President Obama’s recent decision to scrap the Bush administration’s anti-ballistic missile program is being met with euphoria in the political and journalistic communities in Washington. Anti-ballistic missile programs have been a staple of U.S. politics since the Reagan administration introduced the Strategic Defense Initiative or “Star Wars” program in 1983, promising to create a system that could shoot down nuclear missiles launched by enemy states. The program was never technologically feasible, although it proved an incredible boondoggle for U.S. taxpayers. The original plan was conceptualized through creation of anti-ballistic missiles – known as “Brilliant Pebbles” that would be directed by a “Brilliant Eyes” targeting system that would initiate a strike on nuclear missiles launched against the U.S. and its allies. The Brilliant Pebbles program was cancelled in 1994, but the U.S. commitment to a “missile shield” system continued under Clinton, George W. Bush, and is now moving forward under Obama.
Obama announced the termination of the Bush administration’s missile shield plan, which included the placement of defenses against long-range missiles in Poland and the Czech Republic. Obama’s plan will redirect resources for creating a ship-based (and later land-based) system, allegedly intended to defend against Iranian short and medium range missiles that might be launched against Israel.
Critical readers will recognize the media’s reporting on the need to “defend” against Iranian nuclear aggression for the sham it is. The failure of U.S. and international intelligence agencies to uncover any evidence that Iran is violating the Nuclear Proliferation Treaty or developing nuclear weapons is well documented, although this didn’t stop the New York Times from speculating this month that “Iran Could Expedite [a] Nuclear Bomb” and that “there is little doubt inside the U.S. government that Iran’s ultimate goal is to create a weapons capability” (Sanger, 9/9/09). NY Times’ reporting on Obama’s new missile shield stresses the need to guard against the “more imminent threat: Iran’s short- and medium-range missiles” (Sanger/Broad, 9/17/09).
Reporting on Israel’s own efforts to counter the Iranian “threat” also receive sympathetic attention from politicians and journalists. The Washington Post reports this month that “Israel is steadily assembling one of the world’s most advanced missile defense systems, a multi-layered collection of weapons meant to guard against a variety of threats.” The initiative, financed by the U.S., is framed by the Post as a means of defusing an Iranian threat. The paper quotes Uzi Rubin, a defense consultant who worked on the Israeli shield in the 1990s, who promises that Iran “now cannot be assured of a successful first strike against Israel” (Schneider, 9/19/09).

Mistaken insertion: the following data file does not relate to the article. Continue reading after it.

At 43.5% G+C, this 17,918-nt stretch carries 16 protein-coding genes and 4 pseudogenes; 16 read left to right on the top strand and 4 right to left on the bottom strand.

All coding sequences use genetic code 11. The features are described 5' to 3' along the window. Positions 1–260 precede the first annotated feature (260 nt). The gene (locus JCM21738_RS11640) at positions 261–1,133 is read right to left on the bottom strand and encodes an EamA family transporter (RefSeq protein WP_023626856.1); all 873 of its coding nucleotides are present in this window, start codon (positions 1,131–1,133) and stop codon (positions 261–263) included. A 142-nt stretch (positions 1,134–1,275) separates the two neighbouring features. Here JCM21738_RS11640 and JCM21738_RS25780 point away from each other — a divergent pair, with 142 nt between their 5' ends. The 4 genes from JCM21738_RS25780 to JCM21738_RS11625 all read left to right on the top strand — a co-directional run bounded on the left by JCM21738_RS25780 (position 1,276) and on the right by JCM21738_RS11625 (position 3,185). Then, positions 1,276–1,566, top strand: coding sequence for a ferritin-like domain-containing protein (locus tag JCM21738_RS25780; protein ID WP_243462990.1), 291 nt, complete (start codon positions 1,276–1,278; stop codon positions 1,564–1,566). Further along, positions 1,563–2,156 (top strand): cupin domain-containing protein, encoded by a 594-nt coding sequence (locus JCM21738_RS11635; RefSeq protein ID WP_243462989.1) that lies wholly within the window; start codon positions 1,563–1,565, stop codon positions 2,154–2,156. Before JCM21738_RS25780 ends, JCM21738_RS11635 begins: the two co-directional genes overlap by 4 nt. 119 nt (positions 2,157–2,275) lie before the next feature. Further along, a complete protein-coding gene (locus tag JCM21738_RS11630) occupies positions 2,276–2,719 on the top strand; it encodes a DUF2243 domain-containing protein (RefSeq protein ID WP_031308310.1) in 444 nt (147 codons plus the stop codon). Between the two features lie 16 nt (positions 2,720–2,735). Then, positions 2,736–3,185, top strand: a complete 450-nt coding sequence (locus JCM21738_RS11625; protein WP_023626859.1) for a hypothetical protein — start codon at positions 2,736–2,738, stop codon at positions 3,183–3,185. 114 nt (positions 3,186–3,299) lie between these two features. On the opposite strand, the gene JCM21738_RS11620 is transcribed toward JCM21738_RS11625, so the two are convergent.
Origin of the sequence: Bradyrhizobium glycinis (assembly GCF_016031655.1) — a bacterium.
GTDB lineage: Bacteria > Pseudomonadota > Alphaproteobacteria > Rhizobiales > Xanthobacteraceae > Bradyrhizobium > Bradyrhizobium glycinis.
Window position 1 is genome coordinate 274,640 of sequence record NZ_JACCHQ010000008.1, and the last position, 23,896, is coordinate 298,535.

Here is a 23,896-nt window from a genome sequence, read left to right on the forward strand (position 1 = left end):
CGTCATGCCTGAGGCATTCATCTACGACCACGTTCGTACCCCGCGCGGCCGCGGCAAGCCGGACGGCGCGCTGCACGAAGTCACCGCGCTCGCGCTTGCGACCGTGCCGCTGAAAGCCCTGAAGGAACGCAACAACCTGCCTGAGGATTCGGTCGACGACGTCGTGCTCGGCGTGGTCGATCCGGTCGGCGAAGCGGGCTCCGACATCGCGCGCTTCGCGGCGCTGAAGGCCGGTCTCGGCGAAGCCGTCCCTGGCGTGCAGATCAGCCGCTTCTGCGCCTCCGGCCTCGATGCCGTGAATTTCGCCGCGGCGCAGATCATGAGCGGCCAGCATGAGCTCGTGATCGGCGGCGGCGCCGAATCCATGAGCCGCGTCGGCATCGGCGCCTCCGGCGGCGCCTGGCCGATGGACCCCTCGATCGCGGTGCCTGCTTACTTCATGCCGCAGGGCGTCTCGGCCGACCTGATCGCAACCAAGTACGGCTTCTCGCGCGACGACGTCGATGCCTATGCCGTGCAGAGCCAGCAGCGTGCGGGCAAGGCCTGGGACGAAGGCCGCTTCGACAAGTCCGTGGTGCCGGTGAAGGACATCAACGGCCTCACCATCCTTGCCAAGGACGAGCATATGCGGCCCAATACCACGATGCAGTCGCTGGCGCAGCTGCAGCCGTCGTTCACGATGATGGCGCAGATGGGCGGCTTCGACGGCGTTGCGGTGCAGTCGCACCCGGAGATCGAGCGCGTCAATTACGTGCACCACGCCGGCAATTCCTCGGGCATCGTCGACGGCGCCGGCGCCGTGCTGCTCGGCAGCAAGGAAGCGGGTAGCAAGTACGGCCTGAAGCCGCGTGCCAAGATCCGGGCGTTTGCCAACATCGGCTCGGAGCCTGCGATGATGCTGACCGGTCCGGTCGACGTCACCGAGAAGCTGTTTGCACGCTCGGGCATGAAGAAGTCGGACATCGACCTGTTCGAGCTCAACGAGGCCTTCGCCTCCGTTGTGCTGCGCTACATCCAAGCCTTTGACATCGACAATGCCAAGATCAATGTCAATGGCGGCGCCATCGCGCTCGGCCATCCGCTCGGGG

Any objections to U.S. missile shield development in Washington are not moral, but rather pragmatic. No one criticizes these “missile shields” as fitting within a larger framework that enables U.S. and Israeli aggression; rather, the missile shield is innocently framed by the Times and Post as defending the U.S., Israel, and Western Europe (Sanger/Broad, 9/17/09, and Shear/Tyson, 9/18/09). The NY Times dismisses Bush’s missile shield as a “technological flop,” although Reagan’s “Star Wars” is commended for helping to “nudge the Soviets toward agreements that sharply reduced nuclear arsenals” (Sanger/Broad, 9/17/09). Editorially, the Times’ and Post’s positions mirror their reporting. The Times’ editors laud Obama’s “sound strategic decision, scrapping former President Bush’s technologically dubious plan” to build a missile shield system in Poland and the Czech Republic, since “Mr. Bush’s plan was flawed by technology [that] was nowhere near ready.” The new Obama plan, by contrast, is “less ambitious – but more feasible” (“Missile Sense,” 9/18/09). The Post’s editors conclude that Obama’s plan will “provide better protection more quickly from the threat of Iranian missiles,” although the American public is also warned not to discount the danger posed by Russia’s “neo-imperialism” and its “aggressive stance toward Georgia, Ukraine, and other neighbors that it claims should be subject to its dominion” (“Missile Strike,” 9/18/09).
There are always counter-narratives to the official stances expressed at the White House press meetings and in the halls of the Capitol building. In this case, one of the major counter-narratives questions whether a missile shield is really “defensive” at all, or simply one more weapon to be used by the United States’ in its offensive and imperialist grand strategy. Unsurprisingly, this view won’t get any serious attention in mainstream reporting and editorials, but that doesn’t mean it’s any less important to discuss.